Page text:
There’s nothing exceptional about this motel on North Lincoln Avenue, apart from the prices which are surprisingly low. The rooms are spacious and spotless, the bathrooms are well-kept, the staff is friendly, and there aren’t even any hidden fees. They offer free parking and free WiFi, but unfortunately, they don’t allow pets of any kind. So keep that in mind if you happen by with a dog in tow.

Thunderbird Inn, Savannah GA

Originally built in the sixties and recently renovated, this motor lodge is a pretty good bargain for travelers in the Savannah area. The rooms are cozy and clean, the internet is free, and they reel in their regulars by offering complementary coffee and donuts in the morning. Their costs are pretty low for the quality of accommodation, but they make up for that by charging extra for on-site parking and pets, so be on the lookout for that.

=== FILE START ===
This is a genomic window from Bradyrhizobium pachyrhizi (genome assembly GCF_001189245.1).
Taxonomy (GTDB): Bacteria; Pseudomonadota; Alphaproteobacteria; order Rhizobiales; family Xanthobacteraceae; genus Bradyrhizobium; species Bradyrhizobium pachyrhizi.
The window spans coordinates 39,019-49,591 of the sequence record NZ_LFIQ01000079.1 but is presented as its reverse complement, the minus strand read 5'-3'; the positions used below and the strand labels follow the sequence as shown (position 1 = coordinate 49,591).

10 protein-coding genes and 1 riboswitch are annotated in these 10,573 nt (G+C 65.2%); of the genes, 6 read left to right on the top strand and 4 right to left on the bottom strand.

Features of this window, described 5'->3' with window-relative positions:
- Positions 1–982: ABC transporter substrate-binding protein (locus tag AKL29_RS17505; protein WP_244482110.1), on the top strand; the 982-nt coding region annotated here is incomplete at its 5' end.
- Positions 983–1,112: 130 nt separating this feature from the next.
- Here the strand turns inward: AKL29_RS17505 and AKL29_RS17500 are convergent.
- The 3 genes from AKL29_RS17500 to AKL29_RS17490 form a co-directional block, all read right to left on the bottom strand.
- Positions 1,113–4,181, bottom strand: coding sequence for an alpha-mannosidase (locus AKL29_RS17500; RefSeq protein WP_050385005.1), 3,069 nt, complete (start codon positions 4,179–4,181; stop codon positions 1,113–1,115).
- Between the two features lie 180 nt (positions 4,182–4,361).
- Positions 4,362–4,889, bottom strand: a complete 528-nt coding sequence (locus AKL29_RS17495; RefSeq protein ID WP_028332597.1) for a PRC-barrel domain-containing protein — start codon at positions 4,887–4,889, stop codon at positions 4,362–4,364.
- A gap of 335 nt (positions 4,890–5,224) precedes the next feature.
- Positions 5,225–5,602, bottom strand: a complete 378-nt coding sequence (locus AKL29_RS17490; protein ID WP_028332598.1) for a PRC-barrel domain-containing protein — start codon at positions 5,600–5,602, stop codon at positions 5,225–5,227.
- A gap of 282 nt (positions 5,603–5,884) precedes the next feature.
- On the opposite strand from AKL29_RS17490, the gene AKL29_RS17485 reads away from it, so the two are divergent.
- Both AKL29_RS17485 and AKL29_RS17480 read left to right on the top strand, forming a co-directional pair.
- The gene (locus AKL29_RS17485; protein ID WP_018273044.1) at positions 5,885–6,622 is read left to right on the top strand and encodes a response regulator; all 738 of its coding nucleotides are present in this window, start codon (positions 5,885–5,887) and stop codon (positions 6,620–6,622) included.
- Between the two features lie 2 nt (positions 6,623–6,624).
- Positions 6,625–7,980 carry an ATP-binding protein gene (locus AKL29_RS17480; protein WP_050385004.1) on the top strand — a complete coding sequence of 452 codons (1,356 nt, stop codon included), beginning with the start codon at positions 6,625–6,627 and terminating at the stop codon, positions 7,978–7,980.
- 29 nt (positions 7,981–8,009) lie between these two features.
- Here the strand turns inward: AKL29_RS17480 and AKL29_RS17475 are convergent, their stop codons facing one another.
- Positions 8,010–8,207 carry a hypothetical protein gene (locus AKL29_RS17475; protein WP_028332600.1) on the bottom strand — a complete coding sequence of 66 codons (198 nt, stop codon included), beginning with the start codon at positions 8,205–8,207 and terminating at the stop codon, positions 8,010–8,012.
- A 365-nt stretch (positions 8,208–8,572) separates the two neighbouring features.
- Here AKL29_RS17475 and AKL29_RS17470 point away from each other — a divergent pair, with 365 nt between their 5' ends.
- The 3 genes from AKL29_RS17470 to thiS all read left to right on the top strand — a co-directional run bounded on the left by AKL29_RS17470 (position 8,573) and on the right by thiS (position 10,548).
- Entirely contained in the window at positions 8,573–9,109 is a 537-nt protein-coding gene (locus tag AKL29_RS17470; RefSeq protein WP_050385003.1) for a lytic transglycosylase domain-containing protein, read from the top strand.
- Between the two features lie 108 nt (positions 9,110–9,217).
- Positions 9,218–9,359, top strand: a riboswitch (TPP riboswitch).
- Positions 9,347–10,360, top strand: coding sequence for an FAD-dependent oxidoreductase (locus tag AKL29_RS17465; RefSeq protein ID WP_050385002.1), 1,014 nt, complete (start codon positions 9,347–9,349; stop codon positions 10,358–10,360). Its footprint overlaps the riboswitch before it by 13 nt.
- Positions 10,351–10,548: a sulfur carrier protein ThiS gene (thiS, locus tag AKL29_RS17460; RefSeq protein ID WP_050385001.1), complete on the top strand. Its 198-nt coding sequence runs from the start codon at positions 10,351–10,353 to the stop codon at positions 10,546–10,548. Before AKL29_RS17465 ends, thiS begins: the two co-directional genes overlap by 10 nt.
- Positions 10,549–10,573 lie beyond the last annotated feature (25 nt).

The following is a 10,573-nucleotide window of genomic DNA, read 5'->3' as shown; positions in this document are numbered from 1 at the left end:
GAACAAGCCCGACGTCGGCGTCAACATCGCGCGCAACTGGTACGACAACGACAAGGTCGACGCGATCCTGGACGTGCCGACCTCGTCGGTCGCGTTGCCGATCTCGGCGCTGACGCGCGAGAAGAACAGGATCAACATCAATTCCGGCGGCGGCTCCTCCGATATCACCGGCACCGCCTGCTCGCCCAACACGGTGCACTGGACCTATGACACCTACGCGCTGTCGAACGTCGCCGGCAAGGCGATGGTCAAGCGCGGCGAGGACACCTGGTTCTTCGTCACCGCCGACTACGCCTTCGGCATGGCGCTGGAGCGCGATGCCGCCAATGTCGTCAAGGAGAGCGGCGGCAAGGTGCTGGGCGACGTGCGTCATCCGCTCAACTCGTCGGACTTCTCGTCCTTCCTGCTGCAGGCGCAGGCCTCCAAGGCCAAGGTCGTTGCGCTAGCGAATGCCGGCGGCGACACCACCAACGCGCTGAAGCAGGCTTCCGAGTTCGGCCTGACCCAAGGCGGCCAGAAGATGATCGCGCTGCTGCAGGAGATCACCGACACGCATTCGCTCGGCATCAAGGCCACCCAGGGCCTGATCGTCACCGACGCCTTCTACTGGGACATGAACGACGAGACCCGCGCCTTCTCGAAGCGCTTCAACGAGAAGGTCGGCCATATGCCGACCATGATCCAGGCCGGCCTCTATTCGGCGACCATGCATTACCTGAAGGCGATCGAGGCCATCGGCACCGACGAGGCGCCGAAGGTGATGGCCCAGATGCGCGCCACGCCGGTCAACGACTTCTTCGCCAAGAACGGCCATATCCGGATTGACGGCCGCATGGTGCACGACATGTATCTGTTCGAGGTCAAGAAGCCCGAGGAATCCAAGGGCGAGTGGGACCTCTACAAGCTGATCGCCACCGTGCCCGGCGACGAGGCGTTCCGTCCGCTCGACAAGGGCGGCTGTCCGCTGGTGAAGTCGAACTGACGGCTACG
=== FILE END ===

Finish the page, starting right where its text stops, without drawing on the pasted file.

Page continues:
Travelodge

This massive chain owned by Wyndham Worldwide mainly runs hotels in the vicinity of national parks. Their roadside motels, however, are usually much cheaper, which makes them a great option for professional drivers. You get a similar quality of service at a fraction of the cost, including comfortable beds and decent soundproofing. However, since their staff are used to catering to tourists on an adventure, they might pester you with offers of hiking tours and the like.

Kate’s Lazy Meadow Motel, Mount Tremper, NY

Yet another example of retro chic, this place was founded by Kate Pierson of the B-52s and built as a tribute to the 1950s era. It’s located in upstate New York, about a two-hour drive away from the city, so cell reception isn’t great. However, all the “lazy lodges” and “groovy cabin suites” come with free WiFi so you’ll be able to stay connected. The place is rustic, pet-friendly, and pretty affordable too. They’ve expanded west all the way to California, but we haven’t tested out the Lazy Desert version yet.